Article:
Thomas König, Bernd Luig
The impact of EU decision-making on national parties’ attitudes towards European integration

European Union Politics, 2017: 18, issue 3, pp. 362-381
ISSN: 1465-1165 (print); 1741-2757 (online)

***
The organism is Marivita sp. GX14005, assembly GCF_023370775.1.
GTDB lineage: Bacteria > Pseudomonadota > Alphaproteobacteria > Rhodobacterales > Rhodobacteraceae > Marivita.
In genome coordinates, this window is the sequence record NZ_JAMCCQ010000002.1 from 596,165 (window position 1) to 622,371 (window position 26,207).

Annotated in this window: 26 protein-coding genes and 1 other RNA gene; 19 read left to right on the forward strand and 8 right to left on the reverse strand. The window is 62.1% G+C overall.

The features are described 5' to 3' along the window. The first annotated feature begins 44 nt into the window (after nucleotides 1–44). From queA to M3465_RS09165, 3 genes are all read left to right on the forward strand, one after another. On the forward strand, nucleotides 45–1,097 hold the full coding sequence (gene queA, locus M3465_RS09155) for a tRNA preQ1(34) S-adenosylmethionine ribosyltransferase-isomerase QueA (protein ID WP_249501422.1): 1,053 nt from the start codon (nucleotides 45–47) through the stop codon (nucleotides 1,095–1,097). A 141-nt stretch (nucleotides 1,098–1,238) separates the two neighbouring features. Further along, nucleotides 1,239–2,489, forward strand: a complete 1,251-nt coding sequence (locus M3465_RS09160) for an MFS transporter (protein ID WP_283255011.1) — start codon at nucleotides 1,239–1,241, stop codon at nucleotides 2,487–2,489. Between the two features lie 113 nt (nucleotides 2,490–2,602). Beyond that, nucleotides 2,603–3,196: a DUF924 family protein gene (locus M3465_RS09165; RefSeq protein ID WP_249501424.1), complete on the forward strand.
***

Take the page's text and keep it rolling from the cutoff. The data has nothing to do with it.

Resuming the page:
This study examines the implications of EU decision-making for national parties’ support for European integration. We argue, first, that EU decision-making promotes the support of parties that were closely located to EU outcomes. Second, we expect higher support of parties with governmental experience due to their access to key offices in EU decision-making. For the period from 1979 to 2012, we measure and interact both variables with the political, parliamentary and decentralizing nature of EU acts. In addition to the expected effects of outcome distance and government participation, we find that non-bureaucratic legislation generally improves national parties’ attitudes towards European integration. The involvement of the European Parliament increases the support of more distant parties, but discourages parties with high governmental experience. Finally, peripherally located (government) parties appreciate the decentral discretion of directives.